Sitting in this uncomfortable chair in a drafty waiting room at my optometrist’s office, I had a bit of an epiphany this week. Because I have lupus, there is always something to manage. It’s a tricky disease, but my complications are usually swelling and pain in my joint tissue, kind of like arthritis, which hurts…but is manageable. Lately, though, I’ve had problems with my right eye.

So, I called my doctor, because while you never know where your own immune system will attack next…well, you don’t take chances with your sight. Especially not at the risk of not being able to read another book or see the gorgeous leaves as they change in the fall or the colors of the flowers in the early summer.

But back to the epiphany.

I sat there in the waiting room, surrounded by all sorts of people — some older, some younger, one on oxygen, and one elderly couple that sort of propped each other up as they toddled in the door together, holding hands. Everyone had some vision issue, but I was sitting there worried about potential macular degeneration that had cropped up in the discussion over my symptoms that preceded this appointment.  So I was drinking in more of the mundane visual details than I’d normally bother to see.

As it turns out, my eye is fine. There is some swelling, but nothing a little extra rest, time, a few warm compresses, and some eye drops won’t mend. But the perspective that I gained there was enormous. And I want to share it with everyone this morning.

Don’t wait.

There are things important to all of us. Things we want to do. Things we want to say. People we love, that we don’t say that to nearly enough. Causes for which our hearts are committed…but our efforts don’t match our enthusiasm. That extra mile that we could go, but don’t. That lingering kiss we could plant…but haven’t. The beauty we miss by not bothering to look, every single day.

The elderly couple that I was talking about? The wife had tears in her eyes as they finished, so I’m guessing they got bad news from the doctor. And as they paused at the door to put on their jackets, I just wanted to help them somehow, but had no idea what to do. He helped her on with her coat, she smoothed down his collar and absentmindedly tucked in his tag at the neck. Then he took her hand, and pulled it through the crook of his arm, and lovingly patted it with his free hand before reaching with it for the door to head out to the parking area.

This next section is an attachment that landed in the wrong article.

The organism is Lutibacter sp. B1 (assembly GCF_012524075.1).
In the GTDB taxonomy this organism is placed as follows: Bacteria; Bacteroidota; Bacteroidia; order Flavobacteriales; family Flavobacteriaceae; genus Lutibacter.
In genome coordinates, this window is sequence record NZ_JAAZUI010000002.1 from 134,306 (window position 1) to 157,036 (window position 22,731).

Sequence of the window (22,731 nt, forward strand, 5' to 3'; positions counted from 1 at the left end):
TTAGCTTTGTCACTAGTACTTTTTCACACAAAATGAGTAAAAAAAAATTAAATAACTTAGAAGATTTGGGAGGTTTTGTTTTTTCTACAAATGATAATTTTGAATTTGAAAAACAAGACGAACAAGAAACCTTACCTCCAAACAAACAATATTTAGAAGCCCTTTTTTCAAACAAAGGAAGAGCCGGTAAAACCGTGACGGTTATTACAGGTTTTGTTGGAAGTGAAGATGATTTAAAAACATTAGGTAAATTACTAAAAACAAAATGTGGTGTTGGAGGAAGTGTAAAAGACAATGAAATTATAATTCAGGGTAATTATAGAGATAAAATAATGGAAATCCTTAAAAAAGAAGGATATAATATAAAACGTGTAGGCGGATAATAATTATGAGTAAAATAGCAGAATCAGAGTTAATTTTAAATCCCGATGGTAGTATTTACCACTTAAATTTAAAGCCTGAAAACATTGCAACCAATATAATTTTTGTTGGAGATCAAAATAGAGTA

And then they were gone.

That question of how to help has lingered since then, and so I’m passing this forward: whatever it is that you have been meaning to do — for yourself, for your family, for someone you love, for someone who needs your hand up — don’t wait.

There has been a lot of divisive back and forth the last few weeks, some of it strident and bitter, some just plain angry or stupid or both. But in the end, none of it matters if we do not all sit up and start to realize that we are all — all of us — in this together. Our fate is tied to the ones closest to us, and those closest to them, and so on and so forth across the entirety of our nation and our world. We are all in this together. We have to find a way to get through this together.

If one of us sinks, we all begin to drown. If one of us starves, we all are less because of it. If one of us is beaten or hurt or put down, we feel that loss as though it is our own because a light in this world is diminished as that spirit is dimmed, and we all walk in a little more darkness as a result.

So, reach out to someone today. Listen to your own voice. Take the time to really see the beauty that surrounds you. Really see it. You never know what may be just around the corner for you, and it shouldn’t take a scare like mine to wake you up to the fact that life is how you live it in the now, not what you want to do with it someday. Don’t wait. But do pull up a chair…